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Saturday, June 22
The Indiana Daily Student


The real GMOs

The experimental cultivation of genetically modified foods for commercialization is a hot topic boiling within a thick soup of social and political controversies.

Genetically modified organisms, or GMOs, are often trumpeted as the best solution to world hunger with an ever more populated Earth and strained economy.

However, the overwhelming agricultural applications of genetic engineering coupled with the shortcomings of its current techniques raise legitimate safety concerns and consequent proposals for mandatory GMO labeling in the U.S.

The favorable modification of organisms’ genomes has been conducted solely through traditional selective breeding practices for most of human history.

However, with the merging of modern science and farming in recent decades, the development of beneficial traits in a crop is no longer limited to the natural genetic variations within that particular species.

In other words, modern genetic engineering theory holds that splicing a gene of interest from one genome and recombining it with another will result in a transgenic organism additionally exhibiting only the desirable trait of that foreign gene.

However, this isn’t always the case.

Due to our inability to accurately govern where foreign genes are inserted into the host plant’s DNA can disrupt the function of other genes nearby and produce unpredictable downstream epigenetic effects.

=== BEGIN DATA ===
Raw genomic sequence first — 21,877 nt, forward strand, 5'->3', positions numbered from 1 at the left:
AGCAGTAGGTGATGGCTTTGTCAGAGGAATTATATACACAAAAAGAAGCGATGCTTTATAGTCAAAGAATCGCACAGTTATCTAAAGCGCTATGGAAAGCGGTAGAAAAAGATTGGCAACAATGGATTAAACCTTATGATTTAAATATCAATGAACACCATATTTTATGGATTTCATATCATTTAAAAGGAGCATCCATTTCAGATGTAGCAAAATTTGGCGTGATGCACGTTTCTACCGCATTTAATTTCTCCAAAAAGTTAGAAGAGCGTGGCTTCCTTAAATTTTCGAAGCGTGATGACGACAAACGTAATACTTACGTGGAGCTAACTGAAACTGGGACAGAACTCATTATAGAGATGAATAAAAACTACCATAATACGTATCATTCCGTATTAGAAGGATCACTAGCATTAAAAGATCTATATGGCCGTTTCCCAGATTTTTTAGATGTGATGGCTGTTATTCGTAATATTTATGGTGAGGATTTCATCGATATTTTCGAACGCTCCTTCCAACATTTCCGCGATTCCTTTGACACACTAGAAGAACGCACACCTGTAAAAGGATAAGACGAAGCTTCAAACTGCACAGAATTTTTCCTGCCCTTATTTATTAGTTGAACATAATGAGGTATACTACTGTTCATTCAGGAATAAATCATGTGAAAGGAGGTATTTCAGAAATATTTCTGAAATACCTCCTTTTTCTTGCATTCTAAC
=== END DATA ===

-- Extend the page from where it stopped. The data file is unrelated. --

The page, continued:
A study from the Journal of Agricultural and Food Chemistry has shown that genetically modified peas can generate abnormally structured proteins with toxic properties that stimulate allergic responses in mice.

An article named GMOs Explained by Rich Wallace informs that nearly 75 percent of cotton and corn and 90 percent of soybeans grown in the U.S. are genetically modified to resist the herbicide “round-up”.

Enhanced herbicide resistance further encourages spraying since the crops are at less of a risk from it.

Such chemicals have been cited as key causes of certain cancers, celiac disease, Alzheimer’s and other severe illnesses in the Journal of Interdisciplinary Toxicology.

It has also been linked to the decline of bee populations and other pollinators.

Interestingly enough, the giant GMO proponents and opponents of mandatory labeling refuse to consume their own products.

The Monsanto corporation has prevented genetically modified foods and ingredients from being served to its employees in its own cafeterias.

A 2013 New York Times poll revealed that 93 percent of Americans support mandated GMO product labeling.

The right to know more about what we’re ingesting is an undeniable demand. People need to be alerted if their food is genetically tampered so they can readily protest with their dollars and opt out of this ongoing industrial-agricultural experiment if they wish to do so.

If citizens in more than 60 other countries can easily exempt themselves from guinea pig status then so should Americans.

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